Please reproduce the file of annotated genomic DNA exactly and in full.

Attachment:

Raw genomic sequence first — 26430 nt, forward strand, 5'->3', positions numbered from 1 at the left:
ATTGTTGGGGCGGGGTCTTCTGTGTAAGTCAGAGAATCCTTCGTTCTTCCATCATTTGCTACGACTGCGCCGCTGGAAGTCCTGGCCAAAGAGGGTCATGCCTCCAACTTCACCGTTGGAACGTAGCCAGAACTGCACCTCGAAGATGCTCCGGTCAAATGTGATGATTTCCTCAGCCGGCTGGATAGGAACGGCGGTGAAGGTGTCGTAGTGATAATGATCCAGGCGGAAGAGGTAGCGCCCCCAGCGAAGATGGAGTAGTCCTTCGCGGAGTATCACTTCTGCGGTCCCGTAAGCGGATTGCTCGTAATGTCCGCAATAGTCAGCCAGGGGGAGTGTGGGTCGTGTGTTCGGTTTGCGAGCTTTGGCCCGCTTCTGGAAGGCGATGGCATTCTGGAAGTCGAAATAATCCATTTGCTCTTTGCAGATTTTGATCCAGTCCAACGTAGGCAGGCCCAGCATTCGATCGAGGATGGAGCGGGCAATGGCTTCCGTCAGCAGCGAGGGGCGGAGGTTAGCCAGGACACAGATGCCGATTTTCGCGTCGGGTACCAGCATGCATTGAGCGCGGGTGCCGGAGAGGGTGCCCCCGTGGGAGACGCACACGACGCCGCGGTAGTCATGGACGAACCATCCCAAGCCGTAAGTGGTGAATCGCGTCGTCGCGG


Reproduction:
Raw genomic sequence first — 26430 nt, forward strand, 5'->3', positions numbered from 1 at the left:
ATTGTTGGGGCGGGGTCTTCTGTGTAAGTCAGAGAATCCTTCGTTCTTCCATCATTTGCTACGACTGCGCCGCTGGAAGTCCTGGCCAAAGAGGGTCATGCCTCCAACTTCACCGTTGGAACGTAGCCAGAACTGCACCTCGAAGATGCTCCGGTCAAATGTGATGATTTCCTCAGCCGGCTGGATAGGAACGGCGGTGAAGGTGTCGTAGTGATAATGATCCAGGCGGAAGAGGTAGCGCCCCCAGCGAAGATGGAGTAGTCCTTCGCGGAGTATCACTTCTGCGGTCCCGTAAGCGGATTGCTCGTAATGTCCGCAATAGTCAGCCAGGGGGAGTGTGGGTCGTGTGTTCGGTTTGCGAGCTTTGGCCCGCTTCTGGAAGGCGATGGCATTCTGGAAGTCGAAATAATCCATTTGCTCTTTGCAGATTTTGATCCAGTCCAACGTAGGCAGGCCCAGCATTCGATCGAGGATGGAGCGGGCAATGGCTTCCGTCAGCAGCGAGGGGCGGAGGTTAGCCAGGACACAGATGCCGATTTTCGCGTCGGGTACCAGCATGCATTGAGCGCGGGTGCCGGAGAGGGTGCCCCCGTGGGAGACGCACACGACGCCGCGGTAGTCATGGACGAACCATCCCAAGCCGTAAGTGGTGAATCGCGTCGTCGCGG